We’ve all heard the stories about digital scammers. Criminals faking wiring instructions, email addresses being hacked, money sent overseas and lost forever. With technology constantly changing and scammers growing more subtle and advanced in their techniques every day, it can feel overwhelming to find ways to protect yourself online. So…let’s get back to the basics!
Outlined below you will find some basic best practices for ensuring that your most common digital activities are more secure. If you’re looking to improve your “cyber health,” these are some great tips to get started that are quick and effective. Of course, if you have any questions, please feel free to Contact Us and we can help you lock it down!
Login & Password Security
You login to your computer, your email, and tons of sites every day. Strong cyber health starts from the first step in going online so strong passwords are the jumping off point to protecting your information.
- Use different login names and passwords for different accounts
- Using the same credentials can create a daisy chain effect. For example, if a cybercriminal gains access to your personal email account they then have all the information to access your professional email account, leaving you exposed in two ways.
- Follow password complexity standards.
- Avoid using any personal information
- Use a variety of upper and lowercase letters, numbers, and non-alphanumeric characters (!@#$)
- Avoid short words and trying using passphrases (instead of “L!berty1” try Welove$L!berty1”)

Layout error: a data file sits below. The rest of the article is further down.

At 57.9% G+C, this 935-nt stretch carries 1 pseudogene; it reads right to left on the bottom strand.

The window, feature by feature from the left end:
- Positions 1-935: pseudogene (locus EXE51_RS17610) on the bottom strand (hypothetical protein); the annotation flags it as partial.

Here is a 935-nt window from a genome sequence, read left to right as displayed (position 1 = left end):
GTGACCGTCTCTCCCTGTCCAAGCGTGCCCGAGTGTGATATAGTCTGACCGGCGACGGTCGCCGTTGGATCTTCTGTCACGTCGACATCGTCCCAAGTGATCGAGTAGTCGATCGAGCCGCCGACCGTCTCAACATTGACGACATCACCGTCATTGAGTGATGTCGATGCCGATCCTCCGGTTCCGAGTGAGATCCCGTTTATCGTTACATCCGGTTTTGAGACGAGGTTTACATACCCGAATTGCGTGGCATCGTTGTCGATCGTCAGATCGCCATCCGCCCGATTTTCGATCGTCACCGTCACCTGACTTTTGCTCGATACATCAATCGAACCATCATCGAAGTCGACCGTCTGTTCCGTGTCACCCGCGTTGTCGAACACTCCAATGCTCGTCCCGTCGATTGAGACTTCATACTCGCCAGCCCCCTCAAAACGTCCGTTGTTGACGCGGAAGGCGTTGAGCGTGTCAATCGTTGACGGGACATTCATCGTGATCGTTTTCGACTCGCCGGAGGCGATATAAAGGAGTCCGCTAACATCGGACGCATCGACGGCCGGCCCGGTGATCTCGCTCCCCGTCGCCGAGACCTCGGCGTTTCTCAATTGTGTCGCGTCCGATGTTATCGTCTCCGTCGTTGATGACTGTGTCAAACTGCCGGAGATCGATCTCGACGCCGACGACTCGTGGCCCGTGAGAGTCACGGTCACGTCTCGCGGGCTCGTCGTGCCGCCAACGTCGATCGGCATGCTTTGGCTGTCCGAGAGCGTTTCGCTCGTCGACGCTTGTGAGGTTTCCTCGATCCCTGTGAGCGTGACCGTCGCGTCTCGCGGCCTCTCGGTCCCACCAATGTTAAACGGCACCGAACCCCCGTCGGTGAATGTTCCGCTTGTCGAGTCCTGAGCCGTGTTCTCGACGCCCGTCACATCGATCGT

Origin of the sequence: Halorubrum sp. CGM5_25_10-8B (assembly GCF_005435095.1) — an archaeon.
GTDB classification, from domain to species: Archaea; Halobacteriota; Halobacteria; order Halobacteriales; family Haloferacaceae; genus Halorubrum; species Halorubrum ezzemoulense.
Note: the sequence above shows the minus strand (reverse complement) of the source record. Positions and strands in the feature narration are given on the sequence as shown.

- Do not share your password or store you passwords in the browser
Email is one of the most common ways for malware to infect your system. Following safe email practices is a critical part of preventing infection.
- Practice authentication awareness! When in doubt about any email, be sure to call the supposed source of the email to verify.
- Be wary of any emails that do not address you by name or ask for personal information, account information, or password/login information.
- Hover over links and email addresses in email to confirm that the email address looks legitimate.
- For example, if an alert comes from Gmail.com and asks you to click a link in the email, hover the mouse over the link without clicking. If it goes to something like myaccount.gmail.com instead of Gmail.com the email may not be legitimate.
The key to safe browsing is having a keen eye for ways in which you may be misled into visiting a site that performs a drive-by install of malware or misleads you into installing malware yourself.
- When looking at search results, review the URLs that are listed in the search results before clicking on them
- Hover your mouse over a link before clicking on it to make sure the URL that appears matches the direction the link promises to take
- Watch the page load
- If you see several pop-ups right away or if anything appears to start downloading that you didn’t authorize, close the browser or disable the Internet connection temporarily